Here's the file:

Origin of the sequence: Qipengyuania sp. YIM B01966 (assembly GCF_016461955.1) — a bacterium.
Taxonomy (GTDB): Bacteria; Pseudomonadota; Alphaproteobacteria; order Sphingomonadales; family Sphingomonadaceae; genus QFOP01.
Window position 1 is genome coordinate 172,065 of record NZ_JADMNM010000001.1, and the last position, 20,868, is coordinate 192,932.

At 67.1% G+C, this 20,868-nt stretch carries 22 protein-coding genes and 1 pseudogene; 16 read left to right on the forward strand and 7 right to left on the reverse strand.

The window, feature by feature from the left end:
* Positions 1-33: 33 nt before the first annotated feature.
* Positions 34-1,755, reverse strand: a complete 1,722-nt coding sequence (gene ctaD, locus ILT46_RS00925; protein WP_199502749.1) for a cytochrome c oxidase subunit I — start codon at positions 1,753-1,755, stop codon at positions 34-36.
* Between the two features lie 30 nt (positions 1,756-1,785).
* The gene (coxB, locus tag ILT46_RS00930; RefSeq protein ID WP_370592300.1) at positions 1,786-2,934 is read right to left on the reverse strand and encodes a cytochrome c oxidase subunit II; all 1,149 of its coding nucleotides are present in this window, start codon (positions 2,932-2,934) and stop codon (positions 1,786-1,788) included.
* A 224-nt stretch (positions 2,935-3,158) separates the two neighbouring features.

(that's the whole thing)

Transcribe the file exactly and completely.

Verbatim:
Origin of the sequence: Qipengyuania sp. YIM B01966 (assembly GCF_016461955.1) — a bacterium.
Taxonomy (GTDB): Bacteria; Pseudomonadota; Alphaproteobacteria; order Sphingomonadales; family Sphingomonadaceae; genus QFOP01.
Window position 1 is genome coordinate 172,065 of record NZ_JADMNM010000001.1, and the last position, 20,868, is coordinate 192,932.

At 67.1% G+C, this 20,868-nt stretch carries 22 protein-coding genes and 1 pseudogene; 16 read left to right on the forward strand and 7 right to left on the reverse strand.

The window, feature by feature from the left end:
* Positions 1-33: 33 nt before the first annotated feature.
* Positions 34-1,755, reverse strand: a complete 1,722-nt coding sequence (gene ctaD, locus ILT46_RS00925; protein WP_199502749.1) for a cytochrome c oxidase subunit I — start codon at positions 1,753-1,755, stop codon at positions 34-36.
* Between the two features lie 30 nt (positions 1,756-1,785).
* The gene (coxB, locus tag ILT46_RS00930; RefSeq protein ID WP_370592300.1) at positions 1,786-2,934 is read right to left on the reverse strand and encodes a cytochrome c oxidase subunit II; all 1,149 of its coding nucleotides are present in this window, start codon (positions 2,932-2,934) and stop codon (positions 1,786-1,788) included.
* A 224-nt stretch (positions 2,935-3,158) separates the two neighbouring features.